Seizure of Messrs. Mason and Slidell

But there has occurred an event which was announced to us only a week ago, which is one of great importance, and it may be one of some peril. It is asserted that what is called "international law" has been broken by the seizure of the Southern commissioners on board an English trading steamer by a steamer of war of the United States. Now what is international law? You have heard that the opinions of the law officers of the crown are in favor of this view of the case — that the law has been broken. I am not at all going to say that it has not. It would be imprudent in me to set my opinion on a legal question which I have only partially examined, against their opinion on the same question, which I presume they have carefully examined. But this I say, that international law is not to be found in an act of parliament; it is not in so many clauses. You know that it is difficult to find the law. I can ask the mayor, or any magistrate around me, whether it is not very difficult to find the law, even when you have found the act of parliament and found the clause. But when you have found no act of parliament, and no clause, you may imagine that the case is still more difficult.

The uncertainty of inter national law

Now maritime law, or international law, consists of opinions and precedents for the most part, and it is very unsettled. The opinions are the opinions of men of different countries, given at different times; and the precedents are not always like each other. The law is very unsettled, and, for the most part, I believe it to be exceedingly bad. In past times, as you know from the histories you read, this country has been a fighting country; we have been belligerents, we have carried maritime law by our own powerful hand to a pitch that has been very oppressive to foreign and especially to neutral nations. Well, now, for the first time, unhappily, almost for the first time in our history for the last two hundred years, we are not belligerents but neutrals; and we are disposed to take, perhaps, rather a different view of maritime and international law.

Now the act which has been committed by the American steamer, in my opinion, whether it was legal or not, was both impolitic and bad. That is my opinion. I think it may turn out, almost certainly, that, so far as the taking of those men from that ship was concerned, it was an act wholly unknown to, and unauthorized by, the American government. And if the American government believe, on the opinion of their law officers, that the act is illegal, I have no doubt they will make fitting reparation; for there is no government in the world that has so strenuously insisted upon modifications of international law, and been so anxious to be guided always by the most moderate and merciful interpretation of that law.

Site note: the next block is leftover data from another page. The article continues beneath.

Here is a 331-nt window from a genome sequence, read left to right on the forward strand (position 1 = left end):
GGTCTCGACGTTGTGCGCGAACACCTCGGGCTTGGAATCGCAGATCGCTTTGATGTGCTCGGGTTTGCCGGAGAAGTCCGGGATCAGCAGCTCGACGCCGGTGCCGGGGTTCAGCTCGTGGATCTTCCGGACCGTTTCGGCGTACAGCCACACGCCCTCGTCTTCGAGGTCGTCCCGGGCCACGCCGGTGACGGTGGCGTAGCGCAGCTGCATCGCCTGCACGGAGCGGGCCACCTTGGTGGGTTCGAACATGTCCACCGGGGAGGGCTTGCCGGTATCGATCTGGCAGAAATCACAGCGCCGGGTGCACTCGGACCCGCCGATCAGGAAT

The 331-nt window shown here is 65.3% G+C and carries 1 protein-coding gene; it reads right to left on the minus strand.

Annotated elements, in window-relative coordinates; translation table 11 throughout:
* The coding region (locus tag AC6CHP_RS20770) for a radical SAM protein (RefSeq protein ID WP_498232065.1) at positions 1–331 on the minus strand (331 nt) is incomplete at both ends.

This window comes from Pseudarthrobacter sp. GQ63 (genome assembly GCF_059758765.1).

Now our great advisers of the Times newspaper have been persuading people that this is merely one of a series of acts which denote the determination of the Washington government to pick a quarrel with the people of England. Did you ever know anybody who was not very nearly dead drunk, who, having as much upon his hands as he could manage, would offer to fight everybody about him? Do you believe that the United States government, presided over by President Lincoln, so constitutional in all his acts, so moderate as he has been — representing at this moment that great party in the United States, happily now in the ascendency, which has always been especially in favour of peace, and especially friendly to England — do you believe that such a government, having now upon its hands an insurrection of the most formidable character in the South, would invite the armies and the fleets of England to combine with that insurrection, and, it might be, to render it impossible that the Union should ever again be restored? I say, that single statement, whether it came from a public writer or a public speaker, is enough to stamp him forever with the character of being an insidious enemy of both countries. . . .